The text message above was sent to me by a reader of this blog. In all honesty, I do not clearly understand what he meant because it is syntactically and grammatically perplexing. But I suspect that he is commenting on the very personal tone of this blog, a fact that I do not deny. This blog might have gone too personal that this avid reader (he would not have noticed this if he has not been regularly following the posts in this blog) feels it went beyond the bounds of a comfortable limit of story-telling where despite the importance afforded to honesty, a certain level of detachment must still be maintained, at least retaining a certain measure of objectivity. To bluntly put it, this reader is of the opinion that I am over-sharing what should have been private matters or thoughts.

Will all due respect to this reader and his opinion, I acknowledge the validity of his observation, and I appreciate his concern that this (Going against the current) site becoming a diary worthy of being read by nobody but myself. However, he is missing the point of this enterprise we call blogging. Blogging is meant to be personal and its purpose, barring other motherhood and sweeping statement, is meant for the promotion of the owner of the site. Plain and simple.

In relating a story, aside from telling a truthful story, objectivity is paramount, and the use of the definitive inverted pyramid structure will guarantee that the article will sustain readers’ interest by presenting the most important information first. But these are already observed and done, expertly and impeccably, by other forms of media. These values are the lifeblood of journalism except, of course, in the editorial section of the paper.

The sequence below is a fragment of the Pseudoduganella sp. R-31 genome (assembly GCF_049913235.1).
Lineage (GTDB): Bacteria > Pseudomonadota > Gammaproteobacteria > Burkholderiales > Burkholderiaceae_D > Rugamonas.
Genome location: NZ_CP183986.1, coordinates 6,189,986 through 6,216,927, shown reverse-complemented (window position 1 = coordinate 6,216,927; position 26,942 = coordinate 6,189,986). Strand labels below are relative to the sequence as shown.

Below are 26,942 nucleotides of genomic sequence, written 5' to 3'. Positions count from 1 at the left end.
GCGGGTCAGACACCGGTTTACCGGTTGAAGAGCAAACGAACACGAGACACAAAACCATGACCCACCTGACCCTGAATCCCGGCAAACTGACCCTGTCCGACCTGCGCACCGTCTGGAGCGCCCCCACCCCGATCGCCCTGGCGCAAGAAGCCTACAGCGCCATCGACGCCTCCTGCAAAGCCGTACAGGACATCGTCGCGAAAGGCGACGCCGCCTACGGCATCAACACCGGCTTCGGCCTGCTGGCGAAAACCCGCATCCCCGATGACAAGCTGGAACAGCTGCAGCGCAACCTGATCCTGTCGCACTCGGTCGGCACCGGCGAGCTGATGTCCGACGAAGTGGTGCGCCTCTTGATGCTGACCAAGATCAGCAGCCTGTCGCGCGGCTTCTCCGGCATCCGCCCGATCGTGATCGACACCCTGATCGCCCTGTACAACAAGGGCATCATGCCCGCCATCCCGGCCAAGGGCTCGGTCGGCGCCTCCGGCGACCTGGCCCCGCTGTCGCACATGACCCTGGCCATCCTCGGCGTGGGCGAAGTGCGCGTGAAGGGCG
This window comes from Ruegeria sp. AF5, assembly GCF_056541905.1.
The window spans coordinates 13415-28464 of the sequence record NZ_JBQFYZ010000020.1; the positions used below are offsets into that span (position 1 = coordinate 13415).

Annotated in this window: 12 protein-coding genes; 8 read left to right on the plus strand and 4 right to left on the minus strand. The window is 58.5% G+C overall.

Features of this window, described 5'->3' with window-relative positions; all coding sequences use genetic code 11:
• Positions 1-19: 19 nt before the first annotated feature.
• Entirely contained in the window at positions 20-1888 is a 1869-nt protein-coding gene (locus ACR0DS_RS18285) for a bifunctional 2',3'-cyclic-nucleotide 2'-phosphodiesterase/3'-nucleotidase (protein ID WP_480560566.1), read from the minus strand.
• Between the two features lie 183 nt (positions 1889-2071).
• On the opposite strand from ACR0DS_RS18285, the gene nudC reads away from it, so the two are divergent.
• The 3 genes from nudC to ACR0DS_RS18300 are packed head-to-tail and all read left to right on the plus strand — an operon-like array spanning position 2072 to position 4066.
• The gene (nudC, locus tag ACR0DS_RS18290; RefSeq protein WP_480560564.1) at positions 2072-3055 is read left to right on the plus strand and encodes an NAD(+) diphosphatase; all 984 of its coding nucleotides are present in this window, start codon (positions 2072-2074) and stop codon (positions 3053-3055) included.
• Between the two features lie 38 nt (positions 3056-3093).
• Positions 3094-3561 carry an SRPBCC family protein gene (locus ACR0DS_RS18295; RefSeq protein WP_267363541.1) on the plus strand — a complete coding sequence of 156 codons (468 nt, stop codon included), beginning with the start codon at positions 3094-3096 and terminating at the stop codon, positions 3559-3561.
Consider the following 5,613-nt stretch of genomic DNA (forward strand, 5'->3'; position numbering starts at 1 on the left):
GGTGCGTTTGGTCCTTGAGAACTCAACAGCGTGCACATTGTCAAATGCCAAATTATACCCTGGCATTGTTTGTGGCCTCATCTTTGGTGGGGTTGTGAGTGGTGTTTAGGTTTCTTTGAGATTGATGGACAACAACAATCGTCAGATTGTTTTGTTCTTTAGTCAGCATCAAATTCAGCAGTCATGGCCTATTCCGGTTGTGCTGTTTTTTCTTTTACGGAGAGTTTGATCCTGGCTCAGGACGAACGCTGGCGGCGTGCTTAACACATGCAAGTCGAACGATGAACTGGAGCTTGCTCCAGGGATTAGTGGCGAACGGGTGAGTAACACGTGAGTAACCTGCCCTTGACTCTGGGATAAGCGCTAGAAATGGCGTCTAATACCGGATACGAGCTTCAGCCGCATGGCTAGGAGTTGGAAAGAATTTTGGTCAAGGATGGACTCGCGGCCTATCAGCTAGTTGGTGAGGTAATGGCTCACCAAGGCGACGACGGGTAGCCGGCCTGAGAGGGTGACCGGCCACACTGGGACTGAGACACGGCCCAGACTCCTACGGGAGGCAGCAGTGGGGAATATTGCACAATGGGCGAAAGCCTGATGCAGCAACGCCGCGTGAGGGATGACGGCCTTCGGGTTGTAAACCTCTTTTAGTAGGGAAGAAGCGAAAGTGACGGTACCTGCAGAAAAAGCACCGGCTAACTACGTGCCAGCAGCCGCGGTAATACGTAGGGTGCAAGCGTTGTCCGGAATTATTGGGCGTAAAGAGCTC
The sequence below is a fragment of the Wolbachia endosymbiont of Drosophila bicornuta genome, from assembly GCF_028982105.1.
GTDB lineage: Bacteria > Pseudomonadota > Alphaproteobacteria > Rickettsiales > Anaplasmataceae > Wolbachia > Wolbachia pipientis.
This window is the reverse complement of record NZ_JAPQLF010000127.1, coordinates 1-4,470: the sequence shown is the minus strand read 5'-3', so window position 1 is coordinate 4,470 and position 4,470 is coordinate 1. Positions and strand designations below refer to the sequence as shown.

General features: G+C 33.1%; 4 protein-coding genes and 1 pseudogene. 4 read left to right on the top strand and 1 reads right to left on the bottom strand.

Blogging, a relatively recent development, on the other hand, is an anomaly. Anyone, as long as he has access to the internet, can start blogging and, if he writes fairly decently, will eventually capture certain groups of regular readers. Blogging is democratizing; it gives voice to what used to be voiceless groups who rely entirely on mainstream media for information.

Orthodox demands exacted from traditional media are drastically slackened. With the emergence of the individual as an important stakeholder, objectivity is not anymore as important as it used to be. Storytelling is contextualized in the experience of the blogger; it’s always vis-à-vis the blogger’s universe. Never has the role of individual in the event been as important as in blogging.


Like all other media, blogging is also governed by some sort of a check and balance. A blogger will lose his readers in the event he loses his integrity as a writer. That is why in spite of its subjective nature, truthfulness is still highly regarded in this media; however, I must say that the requirement for it is not as strong as in the traditional media. The blogger’s creativity, writing style, humor, sensitivity, and his ability to empathize and relate with his readers’ experience are even more important this time.

Every article in a blog post must bear the signature voice of the writer; the more personal, the better as these are the defining characteristics of a blog. These differentiate it from traditional form of media. Without this distinctive voice, without this ‘self-patronage’, without this glaring self promotion, blogging loses it essence.